Stop and consider this for a moment. The Daleks are now beholden to nobody. They do not fear The Oncoming Storm. What horrors could a restored Dalek empire perpetrate without having to factor for a blue box? Moreover, the Doctor may have been all laughs and smiles as he made his escape from the Dalek Parliment, but now he is alone in a way that the series has never before presented. He is anonymous. The lonely god who goes to museums to keep score is a stranger to the species that forced him to condemn every other Time Lord and countless others to an eternity of hell within the Time War. Nine once asked the broken Dalek of Dalek “What is the point of you?” Now we can ask what is the point of the Doctor if his foes don’t know to fear him. Is he still a god? Or is humanity more than just a one off for this episode?

 

Motherhood and tantrums

One of last seasons’ recurring themes connected to the strength of motherhood. Nowhere was this idea more overwrought and tired than in 2011’s Christmas special The Doctor, The Widow, and The Wardrobe. I’ll gladly accept any allegations of cynicism that people would care to toss my way, but the idea that a mother’s love can guide something through the time vortex, while successfully re-writing her own history, was just too damn much for me. Asylum walks a very narrow tightrope in its themes of motherhood. On the one hand, part of Oswin’s effort to maintain her humanity comes through letters to her mother. In so much as I’m willing to suspend my disbelief to assume the Daleks would bother assimilating a human (EXTERMINATE, EXTERMINATE, EXTERMINATE) I’m fine with this mother motif in play. Where things get a little too hammy is with the Ponds and their reproductive challenges. Silence induced sterility? Really? Of all the things that could have happened between part four and five of Pond Life that’s where Moffat went? Never mind the fact that the Ponds already have a daughter. Apparently Rory wanted another child so badly he prompted Amy to do the hardest thing in her life and “give Rory up.” When did the Ponds turn into Gwen and Rhys? No, cancel that. Rhys and Gwen had real people problems. Granted the girl who waited and the lonely centurion have always had a tumultuous relationship, but setting a very good Dalek story against the schmaltz of two characters whose days are numbered on the series seemed a waste of effort.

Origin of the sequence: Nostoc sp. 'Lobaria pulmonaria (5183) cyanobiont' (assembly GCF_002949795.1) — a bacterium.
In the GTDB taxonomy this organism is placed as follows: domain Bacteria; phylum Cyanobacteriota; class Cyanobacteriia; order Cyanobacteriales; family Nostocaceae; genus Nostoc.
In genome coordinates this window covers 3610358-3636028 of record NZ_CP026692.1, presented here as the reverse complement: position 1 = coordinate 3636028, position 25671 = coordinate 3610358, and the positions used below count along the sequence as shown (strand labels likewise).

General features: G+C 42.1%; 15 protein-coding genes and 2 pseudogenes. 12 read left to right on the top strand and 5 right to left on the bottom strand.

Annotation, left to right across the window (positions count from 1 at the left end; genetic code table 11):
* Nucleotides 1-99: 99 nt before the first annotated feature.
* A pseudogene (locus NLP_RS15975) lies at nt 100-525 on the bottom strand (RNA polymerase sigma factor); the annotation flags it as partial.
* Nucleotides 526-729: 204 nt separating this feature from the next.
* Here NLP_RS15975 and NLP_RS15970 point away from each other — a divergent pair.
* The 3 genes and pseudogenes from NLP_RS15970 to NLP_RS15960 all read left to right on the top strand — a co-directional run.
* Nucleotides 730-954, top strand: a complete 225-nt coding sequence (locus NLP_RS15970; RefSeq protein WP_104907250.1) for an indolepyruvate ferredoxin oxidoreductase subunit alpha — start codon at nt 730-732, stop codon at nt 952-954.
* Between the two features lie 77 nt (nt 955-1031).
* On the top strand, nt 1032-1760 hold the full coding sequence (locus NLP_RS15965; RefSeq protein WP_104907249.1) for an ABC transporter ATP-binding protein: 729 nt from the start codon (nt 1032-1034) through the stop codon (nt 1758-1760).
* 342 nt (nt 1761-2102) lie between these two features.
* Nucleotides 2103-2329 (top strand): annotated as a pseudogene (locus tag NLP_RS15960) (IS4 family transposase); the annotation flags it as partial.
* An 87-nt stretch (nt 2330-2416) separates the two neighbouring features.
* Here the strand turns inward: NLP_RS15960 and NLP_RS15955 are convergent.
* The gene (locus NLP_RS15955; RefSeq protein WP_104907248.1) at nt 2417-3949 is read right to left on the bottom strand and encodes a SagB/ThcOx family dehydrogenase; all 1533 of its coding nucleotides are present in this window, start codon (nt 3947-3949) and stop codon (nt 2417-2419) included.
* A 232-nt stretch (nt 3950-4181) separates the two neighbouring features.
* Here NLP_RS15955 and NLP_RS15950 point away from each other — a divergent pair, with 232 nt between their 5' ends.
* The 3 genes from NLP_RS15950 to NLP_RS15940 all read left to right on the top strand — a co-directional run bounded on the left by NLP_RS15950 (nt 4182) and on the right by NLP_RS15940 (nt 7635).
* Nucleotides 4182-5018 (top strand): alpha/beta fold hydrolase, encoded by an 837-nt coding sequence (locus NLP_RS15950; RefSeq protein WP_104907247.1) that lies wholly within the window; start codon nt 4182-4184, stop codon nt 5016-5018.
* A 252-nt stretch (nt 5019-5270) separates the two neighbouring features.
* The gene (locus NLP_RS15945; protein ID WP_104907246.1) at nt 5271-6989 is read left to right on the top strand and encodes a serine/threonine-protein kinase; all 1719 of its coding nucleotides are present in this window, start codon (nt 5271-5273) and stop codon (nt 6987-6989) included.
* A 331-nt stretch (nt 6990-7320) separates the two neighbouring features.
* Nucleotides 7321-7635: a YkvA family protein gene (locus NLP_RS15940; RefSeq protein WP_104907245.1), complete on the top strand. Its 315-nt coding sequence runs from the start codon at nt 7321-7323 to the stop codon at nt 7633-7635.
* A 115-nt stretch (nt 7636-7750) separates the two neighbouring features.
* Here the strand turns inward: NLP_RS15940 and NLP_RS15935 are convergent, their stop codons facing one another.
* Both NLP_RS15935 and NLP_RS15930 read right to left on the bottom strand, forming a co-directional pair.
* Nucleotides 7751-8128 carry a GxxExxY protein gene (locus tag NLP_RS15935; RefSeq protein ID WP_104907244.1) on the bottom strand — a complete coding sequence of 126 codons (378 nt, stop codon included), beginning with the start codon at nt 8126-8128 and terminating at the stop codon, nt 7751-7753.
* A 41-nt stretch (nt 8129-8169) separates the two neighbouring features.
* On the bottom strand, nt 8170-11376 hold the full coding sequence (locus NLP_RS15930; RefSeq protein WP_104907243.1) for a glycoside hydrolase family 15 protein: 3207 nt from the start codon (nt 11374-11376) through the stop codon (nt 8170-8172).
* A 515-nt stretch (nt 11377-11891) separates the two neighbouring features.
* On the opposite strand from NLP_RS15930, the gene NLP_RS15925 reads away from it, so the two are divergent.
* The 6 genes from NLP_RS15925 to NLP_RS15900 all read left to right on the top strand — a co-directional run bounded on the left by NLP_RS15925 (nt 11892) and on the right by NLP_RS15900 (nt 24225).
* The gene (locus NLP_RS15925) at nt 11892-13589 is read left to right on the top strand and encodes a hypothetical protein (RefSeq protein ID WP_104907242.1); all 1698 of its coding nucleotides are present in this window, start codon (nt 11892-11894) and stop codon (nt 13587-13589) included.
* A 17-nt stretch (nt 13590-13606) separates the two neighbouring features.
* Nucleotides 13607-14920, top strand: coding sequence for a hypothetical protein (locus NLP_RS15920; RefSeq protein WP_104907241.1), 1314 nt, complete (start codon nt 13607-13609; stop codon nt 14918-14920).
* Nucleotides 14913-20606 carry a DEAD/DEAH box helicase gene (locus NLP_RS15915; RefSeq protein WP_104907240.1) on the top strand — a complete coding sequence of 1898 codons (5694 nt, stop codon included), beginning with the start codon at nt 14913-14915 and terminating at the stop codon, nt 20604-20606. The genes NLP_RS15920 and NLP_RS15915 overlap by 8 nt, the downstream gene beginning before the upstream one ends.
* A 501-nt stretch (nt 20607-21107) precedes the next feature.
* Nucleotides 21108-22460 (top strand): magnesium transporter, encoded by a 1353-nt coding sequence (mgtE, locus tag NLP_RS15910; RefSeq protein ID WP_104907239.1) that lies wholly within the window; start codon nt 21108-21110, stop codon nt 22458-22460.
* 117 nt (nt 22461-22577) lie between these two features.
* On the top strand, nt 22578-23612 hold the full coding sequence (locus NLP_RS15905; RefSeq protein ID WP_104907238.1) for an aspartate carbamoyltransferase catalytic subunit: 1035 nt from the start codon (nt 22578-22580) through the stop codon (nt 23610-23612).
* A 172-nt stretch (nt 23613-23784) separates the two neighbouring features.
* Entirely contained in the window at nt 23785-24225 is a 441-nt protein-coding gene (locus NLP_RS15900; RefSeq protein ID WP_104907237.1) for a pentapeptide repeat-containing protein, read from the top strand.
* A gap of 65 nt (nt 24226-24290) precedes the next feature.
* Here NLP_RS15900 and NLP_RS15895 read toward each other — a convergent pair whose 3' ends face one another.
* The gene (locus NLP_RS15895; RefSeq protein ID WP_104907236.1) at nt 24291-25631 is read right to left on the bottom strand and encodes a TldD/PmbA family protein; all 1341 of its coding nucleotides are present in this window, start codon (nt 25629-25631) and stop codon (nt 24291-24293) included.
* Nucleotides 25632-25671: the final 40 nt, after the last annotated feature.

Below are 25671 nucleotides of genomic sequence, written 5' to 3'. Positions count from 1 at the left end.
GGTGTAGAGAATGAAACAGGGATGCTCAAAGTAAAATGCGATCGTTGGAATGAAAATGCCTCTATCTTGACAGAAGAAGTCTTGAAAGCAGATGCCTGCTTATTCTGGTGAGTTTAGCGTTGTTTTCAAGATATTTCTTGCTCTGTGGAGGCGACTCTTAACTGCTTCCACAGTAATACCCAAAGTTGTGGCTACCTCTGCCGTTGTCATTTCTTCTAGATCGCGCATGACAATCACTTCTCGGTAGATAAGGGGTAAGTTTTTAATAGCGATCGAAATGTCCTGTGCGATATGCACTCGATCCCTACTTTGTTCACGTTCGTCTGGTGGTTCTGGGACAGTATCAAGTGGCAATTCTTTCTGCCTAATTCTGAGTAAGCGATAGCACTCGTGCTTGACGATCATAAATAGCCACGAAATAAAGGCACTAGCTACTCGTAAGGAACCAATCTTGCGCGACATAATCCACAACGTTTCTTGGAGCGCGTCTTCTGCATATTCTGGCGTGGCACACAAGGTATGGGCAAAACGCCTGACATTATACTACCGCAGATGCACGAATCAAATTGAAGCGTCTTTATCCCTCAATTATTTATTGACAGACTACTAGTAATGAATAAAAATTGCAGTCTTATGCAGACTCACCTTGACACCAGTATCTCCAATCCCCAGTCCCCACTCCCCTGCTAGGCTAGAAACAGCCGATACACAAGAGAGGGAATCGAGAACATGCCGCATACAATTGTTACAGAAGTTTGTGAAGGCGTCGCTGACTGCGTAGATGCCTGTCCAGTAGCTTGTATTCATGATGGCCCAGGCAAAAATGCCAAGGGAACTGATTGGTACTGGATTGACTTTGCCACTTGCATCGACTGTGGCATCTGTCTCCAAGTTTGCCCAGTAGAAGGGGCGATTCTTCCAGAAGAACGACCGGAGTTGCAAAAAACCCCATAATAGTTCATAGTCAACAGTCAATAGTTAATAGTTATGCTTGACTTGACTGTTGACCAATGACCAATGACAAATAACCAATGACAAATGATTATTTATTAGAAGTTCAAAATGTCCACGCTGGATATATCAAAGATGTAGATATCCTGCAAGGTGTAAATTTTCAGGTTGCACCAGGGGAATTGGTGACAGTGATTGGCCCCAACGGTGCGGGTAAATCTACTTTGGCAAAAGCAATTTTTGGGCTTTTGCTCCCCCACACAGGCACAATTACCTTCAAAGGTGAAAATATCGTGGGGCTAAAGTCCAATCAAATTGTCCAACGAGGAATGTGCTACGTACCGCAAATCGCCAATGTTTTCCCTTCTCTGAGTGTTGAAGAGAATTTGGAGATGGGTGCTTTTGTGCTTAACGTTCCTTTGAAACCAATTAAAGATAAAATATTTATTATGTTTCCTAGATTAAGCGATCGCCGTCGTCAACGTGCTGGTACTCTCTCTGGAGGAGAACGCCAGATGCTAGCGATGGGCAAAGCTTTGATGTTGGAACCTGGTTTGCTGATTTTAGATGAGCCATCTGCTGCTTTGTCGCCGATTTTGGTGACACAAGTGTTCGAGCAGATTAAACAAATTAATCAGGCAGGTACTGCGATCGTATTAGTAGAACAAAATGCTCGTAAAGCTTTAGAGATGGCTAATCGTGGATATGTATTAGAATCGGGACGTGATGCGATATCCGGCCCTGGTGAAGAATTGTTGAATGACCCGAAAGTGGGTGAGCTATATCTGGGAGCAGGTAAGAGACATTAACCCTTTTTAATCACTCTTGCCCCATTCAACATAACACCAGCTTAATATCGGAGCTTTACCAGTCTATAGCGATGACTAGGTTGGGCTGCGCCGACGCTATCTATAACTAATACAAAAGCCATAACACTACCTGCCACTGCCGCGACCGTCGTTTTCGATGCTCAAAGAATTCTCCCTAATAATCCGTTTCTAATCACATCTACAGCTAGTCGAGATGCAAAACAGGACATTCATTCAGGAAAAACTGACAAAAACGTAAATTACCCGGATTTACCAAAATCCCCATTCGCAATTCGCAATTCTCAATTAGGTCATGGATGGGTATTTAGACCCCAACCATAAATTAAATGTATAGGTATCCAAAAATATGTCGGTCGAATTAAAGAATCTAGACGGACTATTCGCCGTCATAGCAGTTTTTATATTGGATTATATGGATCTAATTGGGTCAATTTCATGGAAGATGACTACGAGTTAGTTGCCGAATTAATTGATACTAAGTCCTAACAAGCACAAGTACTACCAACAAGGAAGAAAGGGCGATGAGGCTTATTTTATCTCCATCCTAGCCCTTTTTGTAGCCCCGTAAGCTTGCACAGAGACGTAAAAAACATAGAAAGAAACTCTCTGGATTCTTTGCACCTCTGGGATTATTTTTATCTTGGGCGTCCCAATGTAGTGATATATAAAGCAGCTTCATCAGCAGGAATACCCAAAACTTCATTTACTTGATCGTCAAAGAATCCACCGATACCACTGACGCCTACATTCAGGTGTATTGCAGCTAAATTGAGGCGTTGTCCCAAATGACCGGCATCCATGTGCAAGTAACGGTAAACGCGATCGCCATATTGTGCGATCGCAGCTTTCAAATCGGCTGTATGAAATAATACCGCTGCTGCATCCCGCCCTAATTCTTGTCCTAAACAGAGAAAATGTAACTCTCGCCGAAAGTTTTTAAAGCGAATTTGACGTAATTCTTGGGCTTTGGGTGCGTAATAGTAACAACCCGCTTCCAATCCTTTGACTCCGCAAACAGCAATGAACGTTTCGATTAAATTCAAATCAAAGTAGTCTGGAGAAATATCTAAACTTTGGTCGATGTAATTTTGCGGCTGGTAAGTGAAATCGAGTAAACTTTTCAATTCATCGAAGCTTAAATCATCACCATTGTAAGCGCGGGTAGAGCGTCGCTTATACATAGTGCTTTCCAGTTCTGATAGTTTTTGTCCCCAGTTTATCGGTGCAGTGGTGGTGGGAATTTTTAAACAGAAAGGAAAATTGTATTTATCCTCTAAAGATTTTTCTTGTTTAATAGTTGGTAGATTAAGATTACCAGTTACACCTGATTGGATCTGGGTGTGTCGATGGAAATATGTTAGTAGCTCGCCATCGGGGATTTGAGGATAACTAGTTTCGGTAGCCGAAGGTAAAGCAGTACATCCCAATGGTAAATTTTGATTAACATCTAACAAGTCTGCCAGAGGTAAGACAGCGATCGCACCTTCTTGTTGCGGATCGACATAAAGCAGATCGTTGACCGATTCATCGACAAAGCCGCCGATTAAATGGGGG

Another matter of motherly outrage connects to spoilers. Last year Steven Moffat put himself on the pop culture radar for a few choice rants directed against people who perpetrate spoilers. He called those who engage in such activities vandals, and in concept I agree with him. Going out of your way to ruin something for somebody is rather classless act. Yet Moffat himself is near unto a spoiler in his Doctor Who writing. Case in point, by the time we got to Let’s Kill Hitler in series six, it was painfully obvious how the long arc would resolve itself. Just like the anti-Dalek bracelets, a writer does not introduce a piece of technology if they don’t plan on using it for something later.

This season’s big to do came in the form of announcing Jenna Louise Coleman as the new mid-season companion, only to bring her into the first episode. To some it might seem anti-climatic. To my eyes, it appears that Mr. Moffat has Reichenbach’d himself in the most low stakes away imaginable. We know Oswin didn’t really sacrifice herself to save the Doctor and the Ponds, just as we know that Sherlock isn’t really dead. Now the only thing the audience has to look forward to figuring out the type of trickery Moffat and company will invoke to bring Oswin into the TARDIS in a plausible way i.e. she was controlling that Dalek shell from another location, or the Daleks made a clone of her per Dalek operating order 5532-13-A. I know, it’s not a spoiler when it comes from within the series itself. But when it comes to Doctor Who, Steven Moffat doesn’t exactly play his cards close to his chest – certainly not in the same way that he does with Sherlock. Nor is Moffat bound by the rules of reality in Doctor Who as he is in Sherlock. While figuring out how Sherlock survived the fall constitutes detective work on the part of the audience and the writer, rationalizing Oswin’s return is nothing more than a study in candy coated bullshit.

Then again, we must not forget rule #1 – The Doctor Lies (and by extension so does Steven Moffat).